> If the general theory of relativity states that "the faster you go"
>[and approach the speed
>of light], the slower time will "be for you" "relative" to everything
> Then if everything on the quantum level travels at near the speed of
>light, why would a
>complete object vs. single quantum particles change "time" as it
>increases speed ?... If the quantum
>particles that make everything up are already traveling at nearly the
>same speed, then why would time
>change if any of them take a general direction?
Suppose that atom A and atom B are chemically very similar atoms far apart from each other such that no electromagnetic interactions occur between them and that no external forces are acting on them.
While an electron in atom A might have the same average velocity relative to nucleus A as electron B has relative to nucleus B, if atom B is moving away from atom A then electron B will have, in addition to its orbital velocity around nucleus B, a translational velocity relative to nucleus A. It is this relative translational velocity that is responsible for time dilation between frames.
What special relativity shows is that if you have one point of reference (the nucleus of an atom for example) and build a coordinate system around it, then if another frame is moving away from the first at a constant velocity, then systems evolving (clocks ticking, electrons orbiting) in one frame will appear to run slower in when measure from the other frame.
Time dilation only has any meaning relative to clocks that are stationary in a reference system you are moving towards or away from. In atoms, while electrons move AROUND the atom at nearly light speed, they move AWAY from the nucleus, on average, with zero velocity (on average, the electron in a hydrogen atom will be found at the same Bohr radius). It is for this reason that until one collection of matter starts moving away from another, no time dilation effects between the two collections are present.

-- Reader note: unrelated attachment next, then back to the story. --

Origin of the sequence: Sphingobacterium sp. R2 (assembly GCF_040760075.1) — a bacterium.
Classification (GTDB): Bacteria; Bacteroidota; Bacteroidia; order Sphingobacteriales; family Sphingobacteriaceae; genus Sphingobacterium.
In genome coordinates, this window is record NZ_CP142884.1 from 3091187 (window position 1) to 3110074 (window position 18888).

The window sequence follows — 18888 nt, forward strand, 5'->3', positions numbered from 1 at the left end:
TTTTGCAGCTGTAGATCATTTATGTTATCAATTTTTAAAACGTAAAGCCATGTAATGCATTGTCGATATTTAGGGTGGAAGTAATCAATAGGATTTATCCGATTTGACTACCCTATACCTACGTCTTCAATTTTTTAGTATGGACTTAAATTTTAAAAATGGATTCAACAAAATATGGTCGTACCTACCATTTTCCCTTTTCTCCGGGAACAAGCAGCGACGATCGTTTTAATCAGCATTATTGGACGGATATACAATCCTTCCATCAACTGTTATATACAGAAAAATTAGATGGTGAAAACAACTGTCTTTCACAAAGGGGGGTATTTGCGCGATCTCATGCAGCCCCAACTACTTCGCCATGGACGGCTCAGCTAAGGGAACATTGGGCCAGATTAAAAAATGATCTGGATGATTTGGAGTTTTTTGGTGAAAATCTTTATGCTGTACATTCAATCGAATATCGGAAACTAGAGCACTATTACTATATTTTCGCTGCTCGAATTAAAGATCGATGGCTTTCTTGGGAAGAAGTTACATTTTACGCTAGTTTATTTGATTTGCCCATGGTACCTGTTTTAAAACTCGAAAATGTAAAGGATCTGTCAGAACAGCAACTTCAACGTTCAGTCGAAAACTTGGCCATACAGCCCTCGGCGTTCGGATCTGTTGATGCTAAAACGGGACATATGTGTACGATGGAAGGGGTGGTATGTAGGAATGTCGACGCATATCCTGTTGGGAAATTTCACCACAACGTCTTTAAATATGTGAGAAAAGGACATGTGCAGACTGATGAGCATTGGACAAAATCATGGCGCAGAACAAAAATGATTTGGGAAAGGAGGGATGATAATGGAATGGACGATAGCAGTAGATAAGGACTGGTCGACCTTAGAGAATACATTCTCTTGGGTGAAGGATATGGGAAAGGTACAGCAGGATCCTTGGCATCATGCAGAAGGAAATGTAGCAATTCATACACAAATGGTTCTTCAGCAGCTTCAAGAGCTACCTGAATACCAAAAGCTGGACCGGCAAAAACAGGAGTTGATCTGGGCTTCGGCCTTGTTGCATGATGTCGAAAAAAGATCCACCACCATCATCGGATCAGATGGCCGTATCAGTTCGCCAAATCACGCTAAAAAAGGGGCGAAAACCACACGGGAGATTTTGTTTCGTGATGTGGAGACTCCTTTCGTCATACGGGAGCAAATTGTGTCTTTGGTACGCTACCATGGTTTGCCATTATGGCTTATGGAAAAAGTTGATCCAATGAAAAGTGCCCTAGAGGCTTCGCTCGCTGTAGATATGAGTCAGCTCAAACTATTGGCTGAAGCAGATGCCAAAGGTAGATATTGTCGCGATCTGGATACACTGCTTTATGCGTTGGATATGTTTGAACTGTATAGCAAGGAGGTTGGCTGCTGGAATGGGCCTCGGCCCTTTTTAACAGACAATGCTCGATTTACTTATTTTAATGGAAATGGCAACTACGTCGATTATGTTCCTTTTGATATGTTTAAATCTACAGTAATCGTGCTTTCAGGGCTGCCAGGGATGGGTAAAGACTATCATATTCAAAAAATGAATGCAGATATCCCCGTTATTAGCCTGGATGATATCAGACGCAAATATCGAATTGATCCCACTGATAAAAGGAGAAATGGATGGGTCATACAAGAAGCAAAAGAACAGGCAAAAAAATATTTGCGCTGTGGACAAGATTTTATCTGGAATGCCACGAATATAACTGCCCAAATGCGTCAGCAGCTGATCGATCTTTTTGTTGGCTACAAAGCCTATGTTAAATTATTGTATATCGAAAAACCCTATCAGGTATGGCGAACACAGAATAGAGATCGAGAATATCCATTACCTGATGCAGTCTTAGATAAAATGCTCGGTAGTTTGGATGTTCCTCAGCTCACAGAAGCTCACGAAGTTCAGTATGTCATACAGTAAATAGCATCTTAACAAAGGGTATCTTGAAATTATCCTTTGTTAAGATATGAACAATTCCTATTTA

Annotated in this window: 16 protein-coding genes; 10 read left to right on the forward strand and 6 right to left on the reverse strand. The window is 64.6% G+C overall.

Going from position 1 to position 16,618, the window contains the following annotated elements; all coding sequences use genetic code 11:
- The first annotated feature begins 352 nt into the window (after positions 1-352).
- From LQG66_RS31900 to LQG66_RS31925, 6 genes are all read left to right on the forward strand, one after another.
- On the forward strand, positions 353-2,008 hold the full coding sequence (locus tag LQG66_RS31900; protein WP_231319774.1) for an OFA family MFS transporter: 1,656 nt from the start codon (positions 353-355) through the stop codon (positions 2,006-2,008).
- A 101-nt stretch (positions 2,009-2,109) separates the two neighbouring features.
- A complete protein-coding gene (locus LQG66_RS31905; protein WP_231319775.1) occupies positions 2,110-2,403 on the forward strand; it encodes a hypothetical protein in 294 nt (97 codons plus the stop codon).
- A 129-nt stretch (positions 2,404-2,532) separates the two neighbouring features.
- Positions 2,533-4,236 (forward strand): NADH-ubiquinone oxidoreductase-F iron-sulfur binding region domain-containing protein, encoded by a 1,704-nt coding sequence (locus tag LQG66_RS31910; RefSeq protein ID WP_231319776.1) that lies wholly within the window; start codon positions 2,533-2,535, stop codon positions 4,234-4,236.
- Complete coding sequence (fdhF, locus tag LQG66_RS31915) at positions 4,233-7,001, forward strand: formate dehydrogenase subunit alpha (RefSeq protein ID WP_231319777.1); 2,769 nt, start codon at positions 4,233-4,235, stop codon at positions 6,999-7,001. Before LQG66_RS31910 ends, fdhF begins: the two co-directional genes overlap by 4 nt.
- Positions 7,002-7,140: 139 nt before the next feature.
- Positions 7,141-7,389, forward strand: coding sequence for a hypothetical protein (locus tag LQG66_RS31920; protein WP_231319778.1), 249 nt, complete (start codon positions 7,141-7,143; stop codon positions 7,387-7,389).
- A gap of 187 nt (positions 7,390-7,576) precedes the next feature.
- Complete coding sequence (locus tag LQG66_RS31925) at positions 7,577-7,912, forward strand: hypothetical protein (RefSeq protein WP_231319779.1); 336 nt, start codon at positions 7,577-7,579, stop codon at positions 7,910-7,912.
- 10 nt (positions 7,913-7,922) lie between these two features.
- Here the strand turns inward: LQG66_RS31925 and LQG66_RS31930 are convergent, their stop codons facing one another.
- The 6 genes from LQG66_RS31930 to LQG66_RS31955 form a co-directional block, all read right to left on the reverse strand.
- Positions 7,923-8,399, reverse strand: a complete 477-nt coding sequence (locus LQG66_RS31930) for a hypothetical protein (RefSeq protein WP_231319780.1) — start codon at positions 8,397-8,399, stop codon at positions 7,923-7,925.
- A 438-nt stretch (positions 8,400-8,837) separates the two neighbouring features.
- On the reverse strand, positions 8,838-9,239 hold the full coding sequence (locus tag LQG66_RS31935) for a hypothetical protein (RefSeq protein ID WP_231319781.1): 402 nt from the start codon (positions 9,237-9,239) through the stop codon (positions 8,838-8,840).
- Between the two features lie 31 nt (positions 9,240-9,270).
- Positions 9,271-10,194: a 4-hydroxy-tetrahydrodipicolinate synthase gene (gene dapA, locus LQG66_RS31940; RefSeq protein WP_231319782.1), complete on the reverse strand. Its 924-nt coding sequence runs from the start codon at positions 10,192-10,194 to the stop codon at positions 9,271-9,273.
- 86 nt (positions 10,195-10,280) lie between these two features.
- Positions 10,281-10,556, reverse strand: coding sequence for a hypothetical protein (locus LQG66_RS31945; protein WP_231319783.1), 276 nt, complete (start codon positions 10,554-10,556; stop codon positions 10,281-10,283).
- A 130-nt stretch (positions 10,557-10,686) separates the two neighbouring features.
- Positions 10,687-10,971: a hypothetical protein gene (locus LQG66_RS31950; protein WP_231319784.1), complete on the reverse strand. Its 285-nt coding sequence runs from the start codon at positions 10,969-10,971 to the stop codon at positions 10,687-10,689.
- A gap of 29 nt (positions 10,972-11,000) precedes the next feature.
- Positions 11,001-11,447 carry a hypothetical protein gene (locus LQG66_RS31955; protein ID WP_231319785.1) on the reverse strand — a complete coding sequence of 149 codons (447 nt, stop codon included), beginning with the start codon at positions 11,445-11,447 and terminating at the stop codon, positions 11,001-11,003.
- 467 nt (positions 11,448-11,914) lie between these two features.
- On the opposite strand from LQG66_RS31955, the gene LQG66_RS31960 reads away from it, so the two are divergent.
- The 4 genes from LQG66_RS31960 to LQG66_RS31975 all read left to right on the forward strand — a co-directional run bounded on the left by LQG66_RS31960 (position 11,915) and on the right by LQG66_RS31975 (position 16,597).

While the above result between the two atom A/atom B systems is true, and I think resolves the main point of your question, the situation in the electron-nucleus system of a single atom is more complicated than I might have implied.
Due to the speed of the electrons, there are relativistic effects to be considered when setting up equations for the electronic wavefunction (the function that will tell you the probability of finding an electron at a certain location); this was first done successfully in the 30's by Dirac, who replaced Shroedinger's Equation with one that took into account relativistic effects of the electrons (Mathematically, this means he made the Hamiltonian "Invariant under Lorentz transformations"). But this change only affected the final form of the wavefunctions (it also leads to a natural meaning for the spin of an electron), which had to now satisfy a different equation and use different coordinates.
The result is still true that in general, when you move an atom, the electrons move along with it and in a time-averaged sense are "stationary" relative to the nucleus, and hence you can treat matter as macroscopic continua for the purposes of time dilation and other Lorentz transformation effects such as length contraction.
I hope this helps answer your question.